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Phase III– If the patient is thought to have potential benefit from the surgery with previous tests, the next step is the actual epilepsy surgery. It takes a long time and lots of testing before we can reach this point. We are very careful because we want to offer patients the best possible chance for controlling the seizures. We also want to be as sure as possible that we can do the operation safely and not cause any harm. The chance for a good result depends on many things. The evaluation allows us to tell our patients how possible a good outcome for them.

Phase IV– Surgery is not the end of the process. The recovery (Phase IV) is also an important time. We keep all our patients on antiepileptic medications for at least one to two years. We can never be absolutely sure that we have removed all the brain tissue that can cause seizures. However, the medications are usually able to work to control the seizures. The medications also help protect the brain as it heals. Many people never have another seizure after their operation. Some people have a few seizures immediately after the operation and then gain full control. Others will have fewer or less severe seizures. A few people see no improvement in their seizure control. There are no guarantees for this operation, but we try our best to give our patients the best chance possible. Whatever the outcome, we will continue to provide the care for our patients.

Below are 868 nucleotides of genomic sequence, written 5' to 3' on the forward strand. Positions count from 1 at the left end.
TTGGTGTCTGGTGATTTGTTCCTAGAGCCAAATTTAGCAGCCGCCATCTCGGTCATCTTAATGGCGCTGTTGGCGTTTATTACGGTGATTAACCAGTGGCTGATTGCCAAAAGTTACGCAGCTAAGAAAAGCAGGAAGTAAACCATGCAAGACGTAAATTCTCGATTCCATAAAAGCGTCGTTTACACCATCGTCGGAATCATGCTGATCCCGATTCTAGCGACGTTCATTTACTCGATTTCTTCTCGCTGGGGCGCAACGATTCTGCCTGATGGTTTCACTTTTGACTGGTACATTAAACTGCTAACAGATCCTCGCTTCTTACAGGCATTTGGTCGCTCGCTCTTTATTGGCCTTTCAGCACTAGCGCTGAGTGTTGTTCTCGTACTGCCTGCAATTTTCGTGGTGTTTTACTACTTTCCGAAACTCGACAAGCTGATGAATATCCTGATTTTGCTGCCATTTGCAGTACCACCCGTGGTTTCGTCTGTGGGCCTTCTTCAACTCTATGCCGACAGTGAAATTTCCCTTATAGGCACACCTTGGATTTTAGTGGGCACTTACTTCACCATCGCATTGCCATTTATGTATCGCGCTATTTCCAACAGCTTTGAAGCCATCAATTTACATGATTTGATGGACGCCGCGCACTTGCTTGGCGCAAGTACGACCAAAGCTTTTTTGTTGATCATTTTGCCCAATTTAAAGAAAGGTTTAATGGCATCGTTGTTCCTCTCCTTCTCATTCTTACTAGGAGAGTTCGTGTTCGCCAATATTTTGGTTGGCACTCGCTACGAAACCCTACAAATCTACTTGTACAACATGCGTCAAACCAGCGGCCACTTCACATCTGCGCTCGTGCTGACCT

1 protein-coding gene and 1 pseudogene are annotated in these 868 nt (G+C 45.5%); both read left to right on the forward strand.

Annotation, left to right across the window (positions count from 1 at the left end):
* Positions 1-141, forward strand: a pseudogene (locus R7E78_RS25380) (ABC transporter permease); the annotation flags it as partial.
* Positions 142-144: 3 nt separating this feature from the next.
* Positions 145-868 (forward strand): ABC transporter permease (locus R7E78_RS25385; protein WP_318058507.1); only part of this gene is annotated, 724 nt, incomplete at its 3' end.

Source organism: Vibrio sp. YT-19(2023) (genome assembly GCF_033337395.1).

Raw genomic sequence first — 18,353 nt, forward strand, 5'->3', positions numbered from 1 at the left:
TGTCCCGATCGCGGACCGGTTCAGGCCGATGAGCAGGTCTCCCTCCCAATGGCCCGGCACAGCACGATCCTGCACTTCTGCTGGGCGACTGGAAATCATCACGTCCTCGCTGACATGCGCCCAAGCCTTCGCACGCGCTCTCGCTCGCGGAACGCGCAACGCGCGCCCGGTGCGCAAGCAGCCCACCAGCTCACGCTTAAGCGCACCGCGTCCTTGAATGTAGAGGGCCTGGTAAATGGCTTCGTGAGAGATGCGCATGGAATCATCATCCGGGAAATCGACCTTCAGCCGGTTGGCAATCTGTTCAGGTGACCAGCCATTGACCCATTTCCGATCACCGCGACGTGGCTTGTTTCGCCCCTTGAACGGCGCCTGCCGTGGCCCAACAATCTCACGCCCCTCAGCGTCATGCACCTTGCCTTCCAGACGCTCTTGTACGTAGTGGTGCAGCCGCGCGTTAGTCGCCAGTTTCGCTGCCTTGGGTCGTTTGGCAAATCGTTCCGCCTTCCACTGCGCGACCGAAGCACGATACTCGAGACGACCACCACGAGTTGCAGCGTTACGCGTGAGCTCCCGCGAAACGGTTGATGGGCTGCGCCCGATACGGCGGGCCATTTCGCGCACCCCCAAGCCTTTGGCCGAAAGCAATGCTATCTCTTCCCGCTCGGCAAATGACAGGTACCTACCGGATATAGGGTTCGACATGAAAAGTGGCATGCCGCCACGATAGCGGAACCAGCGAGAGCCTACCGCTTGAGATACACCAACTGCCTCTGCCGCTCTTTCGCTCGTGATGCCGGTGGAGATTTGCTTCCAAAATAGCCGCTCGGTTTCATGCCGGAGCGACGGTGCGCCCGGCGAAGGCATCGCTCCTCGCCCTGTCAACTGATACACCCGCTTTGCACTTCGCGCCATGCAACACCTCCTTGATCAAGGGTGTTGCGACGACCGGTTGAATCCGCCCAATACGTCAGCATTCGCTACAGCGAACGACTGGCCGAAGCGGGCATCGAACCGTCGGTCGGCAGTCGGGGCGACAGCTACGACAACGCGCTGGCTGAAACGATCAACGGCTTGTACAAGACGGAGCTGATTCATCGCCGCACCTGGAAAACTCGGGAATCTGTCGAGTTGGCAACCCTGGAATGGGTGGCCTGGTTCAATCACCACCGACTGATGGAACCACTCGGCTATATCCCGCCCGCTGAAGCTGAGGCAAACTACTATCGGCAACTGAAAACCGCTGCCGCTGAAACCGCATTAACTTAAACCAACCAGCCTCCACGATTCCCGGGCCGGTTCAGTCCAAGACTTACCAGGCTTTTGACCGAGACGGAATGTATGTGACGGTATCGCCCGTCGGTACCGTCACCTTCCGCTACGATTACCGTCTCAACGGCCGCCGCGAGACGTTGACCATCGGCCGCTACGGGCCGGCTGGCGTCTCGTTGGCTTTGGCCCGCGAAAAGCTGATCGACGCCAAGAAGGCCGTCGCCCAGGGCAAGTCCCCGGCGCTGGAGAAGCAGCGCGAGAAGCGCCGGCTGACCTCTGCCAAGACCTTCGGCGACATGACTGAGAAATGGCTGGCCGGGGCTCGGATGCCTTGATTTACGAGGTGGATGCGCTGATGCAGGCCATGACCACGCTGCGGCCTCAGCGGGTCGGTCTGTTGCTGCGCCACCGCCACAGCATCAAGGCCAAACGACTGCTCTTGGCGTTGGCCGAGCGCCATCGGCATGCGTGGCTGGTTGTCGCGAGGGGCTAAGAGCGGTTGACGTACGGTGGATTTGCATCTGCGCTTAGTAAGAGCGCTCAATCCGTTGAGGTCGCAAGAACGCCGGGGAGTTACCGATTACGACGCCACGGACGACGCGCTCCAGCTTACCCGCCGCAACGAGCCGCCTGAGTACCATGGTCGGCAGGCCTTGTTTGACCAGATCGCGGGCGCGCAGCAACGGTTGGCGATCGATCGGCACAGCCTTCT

More Epilepsy Surgery Information